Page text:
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Brand Legacy, PR & Apple Pencil

It was this week, of course, that Apple took to the stage at San Francisco’s Bill Graham Auditorium to unveil a range of product launches, developments and enhancements. The lead-up to the event brought significant disruption – in the most literal sense – to the surrounding area, with dozens of parking spaces closed for over a month, traffic lanes blocked and sidewalks made inaccessible, and a great deal of local speculation as to who was behind it until it was revealed to be Apple.

But were they able to match that disruption from a product point of view? Making a huge media splash with these grandiose events has become something of Apple’s trademark; such is the power of the Apple brand and the fervor of their many millions of fans. But following updates on social media and live blogs by publications such as Wired, I was struck by how lackluster much of the feedback seemed to be.

There are several possibilities for this. As an audience (of both professional analysts and tech experts, and the general public), we are now so much more sophisticated than we were even 5 years ago. For example, many articles sprung up (such as this one from the Huffington Post) about the unsatisfactory amount of storage (16GB) the new iPhone will have. This isn’t niche language; it’s something we all now largely understand. There is also the factor that we are getting used to (and therefore somewhat tired of) these types of announcements that come shrouded in secrecy and implicitly promise huge things. Additionally, as the Apple product offerings widen, the focus gets somewhat diluted or redirected. Surely Apple would have wanted the Apple TV announcement to make a much bigger splash than it did, and instead the $99 Apple Pencil got enormous amounts of coverage instead.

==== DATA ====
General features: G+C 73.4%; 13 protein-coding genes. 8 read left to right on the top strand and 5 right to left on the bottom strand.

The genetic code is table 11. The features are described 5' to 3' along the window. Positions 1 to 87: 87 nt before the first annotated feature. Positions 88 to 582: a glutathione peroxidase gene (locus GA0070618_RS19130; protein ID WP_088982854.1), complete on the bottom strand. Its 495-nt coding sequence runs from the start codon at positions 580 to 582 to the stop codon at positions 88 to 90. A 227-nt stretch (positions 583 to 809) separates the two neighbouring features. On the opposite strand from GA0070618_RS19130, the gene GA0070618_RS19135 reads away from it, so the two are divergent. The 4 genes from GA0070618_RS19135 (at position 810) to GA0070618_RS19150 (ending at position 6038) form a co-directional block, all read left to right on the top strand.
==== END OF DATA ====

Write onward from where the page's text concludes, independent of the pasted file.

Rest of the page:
This brings us to brand legacy, which of course Apple has by the barrelful. The Apple Pencil was seized on most fiercely because of the now oft-repeated 2010 quote from Steve Jobs, “If you see a stylus, they blew it.” Here, perhaps, was an opportunity to put a 2015 “This is Apple now” spin on that quote – that someone must have anticipated resurfacing – and instead of being constrained by it, finding a way of honoring the singular vision of Steve Jobs while unapologetically communicating and claiming the right to forever innovate, rethink, reimagine.

Apple is an incredible, awe-inspiring company, and can seamlessly ride out what are essentially very small blips. But this week was a great lesson in audience sophistication and expectation, and how on the internet, nothing ever really disappears.



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